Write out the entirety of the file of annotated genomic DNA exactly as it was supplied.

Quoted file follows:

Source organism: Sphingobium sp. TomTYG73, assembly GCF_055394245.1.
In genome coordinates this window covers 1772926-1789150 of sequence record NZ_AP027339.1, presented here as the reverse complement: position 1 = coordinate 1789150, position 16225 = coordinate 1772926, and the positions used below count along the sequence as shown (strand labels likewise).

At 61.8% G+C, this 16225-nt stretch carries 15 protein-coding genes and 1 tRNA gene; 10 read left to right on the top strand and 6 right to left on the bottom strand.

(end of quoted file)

Source organism: Sphingobium sp. TomTYG73, assembly GCF_055394245.1.
In genome coordinates this window covers 1772926-1789150 of sequence record NZ_AP027339.1, presented here as the reverse complement: position 1 = coordinate 1789150, position 16225 = coordinate 1772926, and the positions used below count along the sequence as shown (strand labels likewise).

At 61.8% G+C, this 16225-nt stretch carries 15 protein-coding genes and 1 tRNA gene; 10 read left to right on the top strand and 6 right to left on the bottom strand.